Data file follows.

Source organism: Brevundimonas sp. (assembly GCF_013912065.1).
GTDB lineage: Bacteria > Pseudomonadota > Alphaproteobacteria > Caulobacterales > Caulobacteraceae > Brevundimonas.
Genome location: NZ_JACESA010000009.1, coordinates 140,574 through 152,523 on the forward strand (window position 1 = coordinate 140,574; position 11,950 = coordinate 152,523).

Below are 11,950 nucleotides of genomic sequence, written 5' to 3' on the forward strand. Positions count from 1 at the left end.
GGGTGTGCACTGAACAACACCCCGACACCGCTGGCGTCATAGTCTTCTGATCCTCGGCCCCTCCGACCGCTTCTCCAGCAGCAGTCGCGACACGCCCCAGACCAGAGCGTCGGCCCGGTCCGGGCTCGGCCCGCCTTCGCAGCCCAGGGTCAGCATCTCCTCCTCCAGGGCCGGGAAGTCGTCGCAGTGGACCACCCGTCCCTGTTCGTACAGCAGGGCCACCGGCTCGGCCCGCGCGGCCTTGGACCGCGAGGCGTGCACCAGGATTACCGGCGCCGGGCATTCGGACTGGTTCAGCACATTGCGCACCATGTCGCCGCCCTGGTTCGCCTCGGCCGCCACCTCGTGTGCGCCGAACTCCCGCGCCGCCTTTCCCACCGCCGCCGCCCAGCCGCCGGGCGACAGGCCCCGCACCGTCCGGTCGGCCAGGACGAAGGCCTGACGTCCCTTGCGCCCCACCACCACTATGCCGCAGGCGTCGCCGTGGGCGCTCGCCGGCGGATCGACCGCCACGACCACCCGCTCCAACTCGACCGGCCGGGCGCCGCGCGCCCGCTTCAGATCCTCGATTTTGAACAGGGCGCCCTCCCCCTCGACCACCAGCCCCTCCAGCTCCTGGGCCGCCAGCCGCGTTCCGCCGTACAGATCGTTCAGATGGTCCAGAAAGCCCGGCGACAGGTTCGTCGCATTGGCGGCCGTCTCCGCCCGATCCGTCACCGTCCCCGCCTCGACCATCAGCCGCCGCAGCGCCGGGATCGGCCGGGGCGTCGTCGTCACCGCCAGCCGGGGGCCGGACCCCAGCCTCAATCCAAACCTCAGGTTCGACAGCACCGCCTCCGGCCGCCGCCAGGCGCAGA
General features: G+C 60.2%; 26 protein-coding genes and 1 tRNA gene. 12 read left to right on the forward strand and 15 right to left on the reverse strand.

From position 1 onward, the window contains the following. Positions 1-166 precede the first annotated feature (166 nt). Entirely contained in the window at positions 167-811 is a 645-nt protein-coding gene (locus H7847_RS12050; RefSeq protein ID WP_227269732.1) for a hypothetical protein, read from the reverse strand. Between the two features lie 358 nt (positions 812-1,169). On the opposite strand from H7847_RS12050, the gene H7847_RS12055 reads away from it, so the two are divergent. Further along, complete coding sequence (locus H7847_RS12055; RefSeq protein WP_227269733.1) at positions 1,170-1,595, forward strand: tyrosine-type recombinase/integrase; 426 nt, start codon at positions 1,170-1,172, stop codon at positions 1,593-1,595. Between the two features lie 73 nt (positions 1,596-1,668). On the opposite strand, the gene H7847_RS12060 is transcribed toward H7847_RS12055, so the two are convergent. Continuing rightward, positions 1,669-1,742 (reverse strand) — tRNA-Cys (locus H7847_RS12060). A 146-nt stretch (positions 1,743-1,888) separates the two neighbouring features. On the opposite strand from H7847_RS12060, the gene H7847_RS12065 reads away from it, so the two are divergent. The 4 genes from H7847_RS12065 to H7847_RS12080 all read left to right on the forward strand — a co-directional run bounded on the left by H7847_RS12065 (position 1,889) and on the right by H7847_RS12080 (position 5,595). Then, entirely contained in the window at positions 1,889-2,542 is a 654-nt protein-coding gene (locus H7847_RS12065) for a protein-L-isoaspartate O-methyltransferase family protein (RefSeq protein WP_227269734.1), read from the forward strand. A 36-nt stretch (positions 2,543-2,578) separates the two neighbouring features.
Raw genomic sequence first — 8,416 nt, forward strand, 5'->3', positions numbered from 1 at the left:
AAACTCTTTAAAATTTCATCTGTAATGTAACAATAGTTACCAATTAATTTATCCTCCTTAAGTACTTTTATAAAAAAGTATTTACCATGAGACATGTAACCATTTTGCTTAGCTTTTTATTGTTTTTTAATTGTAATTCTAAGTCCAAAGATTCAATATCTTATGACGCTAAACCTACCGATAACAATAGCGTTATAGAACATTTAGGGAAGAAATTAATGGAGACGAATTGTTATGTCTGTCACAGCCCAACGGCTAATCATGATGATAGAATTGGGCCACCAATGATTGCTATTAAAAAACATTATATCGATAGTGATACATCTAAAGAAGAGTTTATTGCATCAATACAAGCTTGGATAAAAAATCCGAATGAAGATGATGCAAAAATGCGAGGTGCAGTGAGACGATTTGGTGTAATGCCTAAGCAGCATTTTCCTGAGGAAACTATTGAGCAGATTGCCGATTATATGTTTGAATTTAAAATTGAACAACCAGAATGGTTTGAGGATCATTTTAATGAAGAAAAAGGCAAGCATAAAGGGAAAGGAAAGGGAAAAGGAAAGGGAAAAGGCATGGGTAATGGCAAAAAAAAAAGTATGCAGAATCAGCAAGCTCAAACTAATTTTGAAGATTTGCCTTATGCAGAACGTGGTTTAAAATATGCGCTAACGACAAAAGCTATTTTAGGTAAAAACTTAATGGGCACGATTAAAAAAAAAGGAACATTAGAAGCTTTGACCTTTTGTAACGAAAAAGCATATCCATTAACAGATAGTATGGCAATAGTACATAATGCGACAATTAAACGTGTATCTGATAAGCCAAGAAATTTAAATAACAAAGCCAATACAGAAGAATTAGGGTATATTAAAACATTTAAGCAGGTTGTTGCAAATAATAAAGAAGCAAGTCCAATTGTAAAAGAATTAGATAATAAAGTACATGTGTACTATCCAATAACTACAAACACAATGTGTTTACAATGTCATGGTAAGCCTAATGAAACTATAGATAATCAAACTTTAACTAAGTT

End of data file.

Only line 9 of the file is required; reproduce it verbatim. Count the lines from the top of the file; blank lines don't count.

AAACTCTTTAAAATTTCATCTGTAATGTAACAATAGTTACCAATTAATTTATCCTCCTTAAGTACTTTTATAAAAAAGTATTTACCATGAGACATGTAACCATTTTGCTTAGCTTTTTATTGTTTTTTAATTGTAATTCTAAGTCCAAAGATTCAATATCTTATGACGCTAAACCTACCGATAACAATAGCGTTATAGAACATTTAGGGAAGAAATTAATGGAGACGAATTGTTATGTCTGTCACAGCCCAACGGCTAATCATGATGATAGAATTGGGCCACCAATGATTGCTATTAAAAAACATTATATCGATAGTGATACATCTAAAGAAGAGTTTATTGCATCAATACAAGCTTGGATAAAAAATCCGAATGAAGATGATGCAAAAATGCGAGGTGCAGTGAGACGATTTGGTGTAATGCCTAAGCAGCATTTTCCTGAGGAAACTATTGAGCAGATTGCCGATTATATGTTTGAATTTAAAATTGAACAACCAGAATGGTTTGAGGATCATTTTAATGAAGAAAAAGGCAAGCATAAAGGGAAAGGAAAGGGAAAAGGAAAGGGAAAAGGCATGGGTAATGGCAAAAAAAAAAGTATGCAGAATCAGCAAGCTCAAACTAATTTTGAAGATTTGCCTTATGCAGAACGTGGTTTAAAATATGCGCTAACGACAAAAGCTATTTTAGGTAAAAACTTAATGGGCACGATTAAAAAAAAAGGAACATTAGAAGCTTTGACCTTTTGTAACGAAAAAGCATATCCATTAACAGATAGTATGGCAATAGTACATAATGCGACAATTAAACGTGTATCTGATAAGCCAAGAAATTTAAATAACAAAGCCAATACAGAAGAATTAGGGTATATTAAAACATTTAAGCAGGTTGTTGCAAATAATAAAGAAGCAAGTCCAATTGTAAAAGAATTAGATAATAAAGTACATGTGTACTATCCAATAACTACAAACACAATGTGTTTACAATGTCATGGTAAGCCTAATGAAACTATAGATAATCAAACTTTAACTAAGTT